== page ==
But the effects of best are even more insidious. In many option-comparison discussions, what we mean by best — what we actually can justify — is "none better than." That is, Option A might be good, and it might be about as good as some other options. That's a much weaker claim than a claim that Option A is best. By using the term best we distort the conversation by implying that a detailed comparison of Option A to the other options would show Option A to be superior to all. And, very probably, that's a comparison we haven't done, don't have time to do, and don't have the resources to do.
Instead of best, try none better than once in a while. See how often that opens up the discussion.
The little words in the list below are like levers. They give us access to the mental shortcuts people use when they interpret statements that use these words. Those mental shortcuts help us interpret what we see and hear quickly. That speed comes at the price of accuracy. The leverage we gain by using these words gives us the ability to guide others to interpret what we're saying more quickly and less accurately.
Below is a list of examples of little words and phrases that can give their users big power.
- Absolutely not, no way, in your dreams
- Always, never
- Better, better not, had best, you'd best
- Chill, calm down, cool your jets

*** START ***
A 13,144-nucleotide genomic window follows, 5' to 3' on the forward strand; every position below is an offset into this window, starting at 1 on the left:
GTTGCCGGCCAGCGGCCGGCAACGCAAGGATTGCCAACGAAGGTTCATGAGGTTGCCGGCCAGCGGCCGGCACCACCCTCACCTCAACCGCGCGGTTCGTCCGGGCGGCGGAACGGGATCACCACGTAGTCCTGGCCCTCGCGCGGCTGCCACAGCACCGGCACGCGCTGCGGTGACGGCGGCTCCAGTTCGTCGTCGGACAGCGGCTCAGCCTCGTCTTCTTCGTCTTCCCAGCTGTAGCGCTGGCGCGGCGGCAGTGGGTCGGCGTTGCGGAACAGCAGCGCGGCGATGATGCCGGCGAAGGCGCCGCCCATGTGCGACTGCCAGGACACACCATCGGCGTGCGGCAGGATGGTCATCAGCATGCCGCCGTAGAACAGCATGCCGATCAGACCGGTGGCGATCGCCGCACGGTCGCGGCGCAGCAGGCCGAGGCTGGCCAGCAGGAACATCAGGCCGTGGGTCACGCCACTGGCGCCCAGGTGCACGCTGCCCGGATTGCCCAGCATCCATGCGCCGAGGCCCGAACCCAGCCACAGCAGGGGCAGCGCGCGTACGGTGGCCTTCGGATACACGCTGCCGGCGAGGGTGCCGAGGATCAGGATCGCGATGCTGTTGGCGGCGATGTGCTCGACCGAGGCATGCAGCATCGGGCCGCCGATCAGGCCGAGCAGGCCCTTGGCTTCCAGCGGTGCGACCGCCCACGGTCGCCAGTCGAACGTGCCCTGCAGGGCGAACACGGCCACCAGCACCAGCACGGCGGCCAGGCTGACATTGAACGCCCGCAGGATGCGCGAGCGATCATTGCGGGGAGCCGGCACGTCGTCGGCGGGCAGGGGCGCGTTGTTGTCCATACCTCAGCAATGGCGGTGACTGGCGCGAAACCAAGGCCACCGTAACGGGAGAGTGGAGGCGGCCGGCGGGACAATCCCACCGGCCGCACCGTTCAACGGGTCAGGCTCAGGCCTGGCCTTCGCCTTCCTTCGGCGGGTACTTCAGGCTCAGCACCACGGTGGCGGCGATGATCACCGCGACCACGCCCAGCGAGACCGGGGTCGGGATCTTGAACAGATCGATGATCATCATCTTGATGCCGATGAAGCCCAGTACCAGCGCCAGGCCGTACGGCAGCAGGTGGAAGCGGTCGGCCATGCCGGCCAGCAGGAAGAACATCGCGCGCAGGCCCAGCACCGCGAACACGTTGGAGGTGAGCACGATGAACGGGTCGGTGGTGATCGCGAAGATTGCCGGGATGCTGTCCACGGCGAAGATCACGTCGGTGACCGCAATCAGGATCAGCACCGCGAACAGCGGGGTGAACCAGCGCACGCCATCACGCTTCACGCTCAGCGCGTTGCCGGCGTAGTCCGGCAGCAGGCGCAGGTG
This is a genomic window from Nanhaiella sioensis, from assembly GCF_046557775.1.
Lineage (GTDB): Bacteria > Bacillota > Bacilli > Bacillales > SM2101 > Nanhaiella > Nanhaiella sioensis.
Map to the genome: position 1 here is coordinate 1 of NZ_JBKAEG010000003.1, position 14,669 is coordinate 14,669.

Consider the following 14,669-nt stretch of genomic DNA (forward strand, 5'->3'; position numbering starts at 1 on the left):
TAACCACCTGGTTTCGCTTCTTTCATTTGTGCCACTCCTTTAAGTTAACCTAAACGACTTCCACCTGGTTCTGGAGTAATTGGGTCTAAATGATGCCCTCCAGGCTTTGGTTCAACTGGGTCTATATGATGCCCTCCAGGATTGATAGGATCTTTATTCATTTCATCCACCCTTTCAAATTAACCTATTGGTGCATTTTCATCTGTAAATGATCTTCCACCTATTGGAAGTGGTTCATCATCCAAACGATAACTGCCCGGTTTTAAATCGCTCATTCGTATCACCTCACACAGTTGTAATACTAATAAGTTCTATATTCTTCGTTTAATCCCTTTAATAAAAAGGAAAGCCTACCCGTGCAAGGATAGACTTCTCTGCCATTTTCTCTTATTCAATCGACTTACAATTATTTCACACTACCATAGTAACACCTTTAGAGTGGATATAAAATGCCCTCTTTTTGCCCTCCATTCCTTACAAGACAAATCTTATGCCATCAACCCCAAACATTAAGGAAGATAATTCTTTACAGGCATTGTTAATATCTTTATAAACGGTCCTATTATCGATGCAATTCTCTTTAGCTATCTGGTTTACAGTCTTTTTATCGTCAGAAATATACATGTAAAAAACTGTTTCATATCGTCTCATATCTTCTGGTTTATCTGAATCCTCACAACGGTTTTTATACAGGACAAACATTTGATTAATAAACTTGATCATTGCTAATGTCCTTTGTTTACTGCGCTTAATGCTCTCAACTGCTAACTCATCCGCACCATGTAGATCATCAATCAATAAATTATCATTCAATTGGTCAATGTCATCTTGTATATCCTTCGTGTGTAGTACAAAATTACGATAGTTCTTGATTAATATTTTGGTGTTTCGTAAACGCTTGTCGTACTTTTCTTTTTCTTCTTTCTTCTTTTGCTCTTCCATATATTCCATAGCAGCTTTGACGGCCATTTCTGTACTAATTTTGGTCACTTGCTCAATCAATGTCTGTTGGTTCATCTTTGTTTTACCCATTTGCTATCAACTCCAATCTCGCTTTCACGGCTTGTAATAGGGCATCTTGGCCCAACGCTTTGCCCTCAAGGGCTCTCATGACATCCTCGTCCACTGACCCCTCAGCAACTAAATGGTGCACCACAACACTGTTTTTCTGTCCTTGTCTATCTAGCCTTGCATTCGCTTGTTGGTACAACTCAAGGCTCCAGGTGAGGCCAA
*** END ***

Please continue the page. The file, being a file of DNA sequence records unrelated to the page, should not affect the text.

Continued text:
- Frankly, honestly, to be honest/frank/candid
- If I were you
- Look, listen
- No, can't, won't
- Only, just
- Quotation marks
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More articles on Effective Communication at Work:
- Our Last Meeting Together
- You can find lots of tips for making meetings more effective — many at my own Web site. Most are
directed toward the chair, or the facilitator if you have one. Here are some suggestions for everybody.
- Reframing Hurtful Dismissiveness
- Targets of dismissive remarks often feel that their concerns are being judged as unimportant, which
can be painful when their concerns are real. But there is an alternative to pain. It requires a little
skill and discipline, but it can work.
- The Passion-Professionalism Paradox
- Changing the direction of a group or a company requires passion and professionalism, two attributes
often in tension. Here's one possible way to resolve that tension.
- High Falutin' Goofy Talk: III
- Workplace speech and writing sometimes strays into the land of pretentious but overused business phrases,
which I like to call "high falutin' goofy talk." We use these phrases with perhaps less thought
than they deserve, because they can be trite or can evoke indecorous images. Here's Part III of a collection
of phrases and images to avoid.
- More Things I've Learned Along the Way: IV
- When I gain an important insight, or when I learn a lesson, I write it down. Here's Part IV from my
personal collection. Example: When it comes to disputes and confusion, one person is enough.
Forthcoming issues of Point Lookout
- Coming September 27: On Working Breaks in Meetings
- When we convene a meeting to work a problem, we sometimes find that progress is stalled. Taking a break to allow a subgroup to work part of the problem can be key to finding simple, elegant solutions rapidly. Choosing the subgroup is only the first step. Available here and by RSS on September 27.
- And on October 4: Self-Importance and Conversational Narcissism at Work: I
- Conversational narcissism is a set of behaviors that participants use to focus the exchange on their own self-interest rather than the shared objective. This post emphasizes the role of these behaviors in advancing a narcissist's sense of self-importance. Available here and by RSS on October 4.